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Non-risk neutral Black Scholes

how would you derive a BS, taking an PDE approach, but assuming that we are operating in a non-risk neutral world, thus allowing the possiblity of arbitrage?
 
I believe that you would add on some higher risk premium, p, everywhere you see the risk free rate, r. The risk compensation variable p would depend on some sort of risk aversion, or how much people want to be compensated for bearing volatility in the future. This is difficult to estimate.

However, I believe the prices of options would end up the same at the end of the day, as long as you still allow traders to borrow and lend, and trade options, freely. Risk neutral is just a way of looking at the same world, not a different world altogether -- it changes the expected drift, not the volatility (Girsanov), and options are priced on the vol, which is the same in all worlds (or views of the same world), not priced on the drift, which cancels out between the stock and the options that depend on that stock, and hence doesn't really matter for the options themselves, which is why you can change it with impugnity. It's just a trick to make the math easier.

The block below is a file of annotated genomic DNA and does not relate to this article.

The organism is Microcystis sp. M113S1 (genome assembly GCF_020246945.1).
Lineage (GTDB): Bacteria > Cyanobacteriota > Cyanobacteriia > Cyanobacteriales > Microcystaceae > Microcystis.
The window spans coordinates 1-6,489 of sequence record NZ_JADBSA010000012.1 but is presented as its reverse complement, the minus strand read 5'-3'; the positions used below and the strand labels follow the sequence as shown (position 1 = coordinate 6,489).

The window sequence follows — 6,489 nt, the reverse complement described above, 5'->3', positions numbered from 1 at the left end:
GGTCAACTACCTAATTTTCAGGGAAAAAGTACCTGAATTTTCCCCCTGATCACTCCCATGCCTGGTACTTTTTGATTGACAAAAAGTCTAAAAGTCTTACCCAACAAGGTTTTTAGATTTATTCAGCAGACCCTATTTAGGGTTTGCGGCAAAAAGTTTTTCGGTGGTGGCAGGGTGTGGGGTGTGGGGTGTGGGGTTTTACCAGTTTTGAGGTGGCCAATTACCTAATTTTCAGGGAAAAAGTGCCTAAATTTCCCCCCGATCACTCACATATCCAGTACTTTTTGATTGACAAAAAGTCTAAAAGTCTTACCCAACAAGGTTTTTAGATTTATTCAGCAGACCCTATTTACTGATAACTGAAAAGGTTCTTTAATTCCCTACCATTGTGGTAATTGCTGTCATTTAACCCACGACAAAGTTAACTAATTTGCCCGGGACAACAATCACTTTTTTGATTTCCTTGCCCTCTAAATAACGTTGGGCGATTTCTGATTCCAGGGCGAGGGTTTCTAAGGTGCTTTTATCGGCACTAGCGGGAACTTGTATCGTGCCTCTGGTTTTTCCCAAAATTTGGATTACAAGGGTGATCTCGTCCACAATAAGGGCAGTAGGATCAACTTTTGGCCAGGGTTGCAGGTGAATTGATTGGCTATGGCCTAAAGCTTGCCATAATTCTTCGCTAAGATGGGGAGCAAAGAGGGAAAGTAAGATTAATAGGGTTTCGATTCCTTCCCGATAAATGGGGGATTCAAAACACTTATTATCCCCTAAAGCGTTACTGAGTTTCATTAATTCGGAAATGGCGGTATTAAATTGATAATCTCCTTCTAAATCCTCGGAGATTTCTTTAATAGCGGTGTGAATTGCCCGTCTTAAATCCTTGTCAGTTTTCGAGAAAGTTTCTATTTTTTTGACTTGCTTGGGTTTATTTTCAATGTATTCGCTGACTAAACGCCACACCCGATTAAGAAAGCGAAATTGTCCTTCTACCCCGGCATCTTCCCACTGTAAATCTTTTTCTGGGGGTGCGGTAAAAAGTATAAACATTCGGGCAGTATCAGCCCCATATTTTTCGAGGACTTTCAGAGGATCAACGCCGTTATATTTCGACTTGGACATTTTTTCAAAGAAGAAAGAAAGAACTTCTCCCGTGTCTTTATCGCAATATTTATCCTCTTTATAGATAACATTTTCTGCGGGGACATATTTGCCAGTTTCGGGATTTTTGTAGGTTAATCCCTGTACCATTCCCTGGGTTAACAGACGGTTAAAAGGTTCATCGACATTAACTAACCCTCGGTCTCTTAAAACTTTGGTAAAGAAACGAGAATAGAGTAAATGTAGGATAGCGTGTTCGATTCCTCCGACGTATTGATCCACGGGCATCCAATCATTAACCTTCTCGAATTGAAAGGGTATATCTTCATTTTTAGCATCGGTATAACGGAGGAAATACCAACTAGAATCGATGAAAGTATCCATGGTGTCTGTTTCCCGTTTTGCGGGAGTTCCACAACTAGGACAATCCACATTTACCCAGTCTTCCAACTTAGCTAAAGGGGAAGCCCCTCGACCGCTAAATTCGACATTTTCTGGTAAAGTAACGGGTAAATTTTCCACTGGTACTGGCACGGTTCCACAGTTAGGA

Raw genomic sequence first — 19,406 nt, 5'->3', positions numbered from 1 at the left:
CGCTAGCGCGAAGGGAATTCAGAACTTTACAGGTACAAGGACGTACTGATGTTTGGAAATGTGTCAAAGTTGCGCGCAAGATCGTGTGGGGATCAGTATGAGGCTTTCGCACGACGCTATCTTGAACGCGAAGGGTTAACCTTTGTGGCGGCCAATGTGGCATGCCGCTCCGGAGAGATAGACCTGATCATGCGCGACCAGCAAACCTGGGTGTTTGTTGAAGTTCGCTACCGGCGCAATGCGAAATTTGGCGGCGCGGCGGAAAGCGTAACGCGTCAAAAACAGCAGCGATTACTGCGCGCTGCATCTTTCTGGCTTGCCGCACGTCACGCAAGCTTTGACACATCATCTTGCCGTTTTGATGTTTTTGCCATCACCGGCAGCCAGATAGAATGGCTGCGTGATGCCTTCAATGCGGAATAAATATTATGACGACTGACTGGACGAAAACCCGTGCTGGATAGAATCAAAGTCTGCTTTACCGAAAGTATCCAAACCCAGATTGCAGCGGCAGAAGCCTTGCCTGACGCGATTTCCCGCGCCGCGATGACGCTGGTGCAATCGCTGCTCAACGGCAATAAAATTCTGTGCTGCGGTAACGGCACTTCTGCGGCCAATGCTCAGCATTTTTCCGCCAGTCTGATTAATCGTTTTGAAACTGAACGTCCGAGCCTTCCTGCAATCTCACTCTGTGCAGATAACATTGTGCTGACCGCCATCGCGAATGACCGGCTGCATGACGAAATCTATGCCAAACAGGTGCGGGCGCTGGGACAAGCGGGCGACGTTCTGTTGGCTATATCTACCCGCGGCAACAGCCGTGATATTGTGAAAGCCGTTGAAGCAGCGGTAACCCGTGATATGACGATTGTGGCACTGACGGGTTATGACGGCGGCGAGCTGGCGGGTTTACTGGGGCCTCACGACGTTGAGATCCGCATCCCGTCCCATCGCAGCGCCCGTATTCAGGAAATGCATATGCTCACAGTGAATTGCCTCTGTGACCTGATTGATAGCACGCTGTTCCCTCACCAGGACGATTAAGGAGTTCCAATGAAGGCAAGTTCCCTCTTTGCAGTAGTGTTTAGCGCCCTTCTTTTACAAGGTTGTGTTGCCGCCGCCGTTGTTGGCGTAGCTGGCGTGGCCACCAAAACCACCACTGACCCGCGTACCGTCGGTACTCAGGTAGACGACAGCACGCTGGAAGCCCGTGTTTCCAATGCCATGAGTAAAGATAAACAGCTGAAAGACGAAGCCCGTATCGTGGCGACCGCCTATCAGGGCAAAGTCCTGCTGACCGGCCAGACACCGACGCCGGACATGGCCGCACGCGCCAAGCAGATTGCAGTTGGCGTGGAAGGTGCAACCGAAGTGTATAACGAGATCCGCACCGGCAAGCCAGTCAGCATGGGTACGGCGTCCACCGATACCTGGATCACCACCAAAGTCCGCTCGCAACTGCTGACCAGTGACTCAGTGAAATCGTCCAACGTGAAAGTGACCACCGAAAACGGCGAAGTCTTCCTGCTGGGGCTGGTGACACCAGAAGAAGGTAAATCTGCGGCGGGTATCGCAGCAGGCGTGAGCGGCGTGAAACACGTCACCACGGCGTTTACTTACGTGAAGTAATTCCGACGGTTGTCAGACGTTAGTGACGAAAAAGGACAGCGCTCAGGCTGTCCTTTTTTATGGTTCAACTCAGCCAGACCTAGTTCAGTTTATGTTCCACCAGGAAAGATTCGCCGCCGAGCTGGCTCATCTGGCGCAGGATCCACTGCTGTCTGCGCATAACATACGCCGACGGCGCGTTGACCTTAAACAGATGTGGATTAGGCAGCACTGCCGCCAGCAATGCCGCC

Breaking no arbitrage is really tricky, because it implies that the same object can have 2 prices at the same time, or that there are ways to create new risk free rates above the stated risk free rates, e.g. with linear combinations of risky assets. Then the system can have several risk free rates to the same maturity, which is odd. Breaking academic arbitrage relies on someone else making mistakes, essentially. It's not impossible, but it's unlikely to last.
 

bob

Faculty (Undercover)
how would you derive a BS, taking an PDE approach, but assuming that we are operating in a non-risk neutral world, thus allowing the possiblity of arbitrage?

In concept, it can be done using the Feynman-Kac theorem with discounting.

Using an underlying that obeys the SDE:
(dS = \mu S dt + \sigma S dW)

We seek the pricing formula:
(V(S,t) = E^{S,t}[e^{-r(T-t)}g(S(T))])

As long as our payoff function g is well-behaved under this probability measure, Feynman-Kac guarantees that:
(V_{t} + \mu S V_{S} + \frac{1}{2} \sigma^2 S^2 V_{SS} = rV)
With the terminal condition
(V(S,T) = g(S))

Shreve's Stochastic Calculus for Finance II has a discussion of this theorem and a few proofs on pp.268-272, if you want some background.

Obviously, if you're dealing with European options with friendly payoffs, you'd much rather find this V from the distribution of the terminal price, not the PDE. But I suppose if you're pricing American puts, say, under this assumption, then the PDE might come in handy.
 

dstefan

Baruch MFE Director
Bob, do you have any idea how to derive BS from CAPM ? Thanks

this is the original Cox-Rubinstein derivation, starting from CAPM in continuous time. A few details are in Wilmott's book Frequently Asked Questions in Quantitative Finance, on page 267.
 
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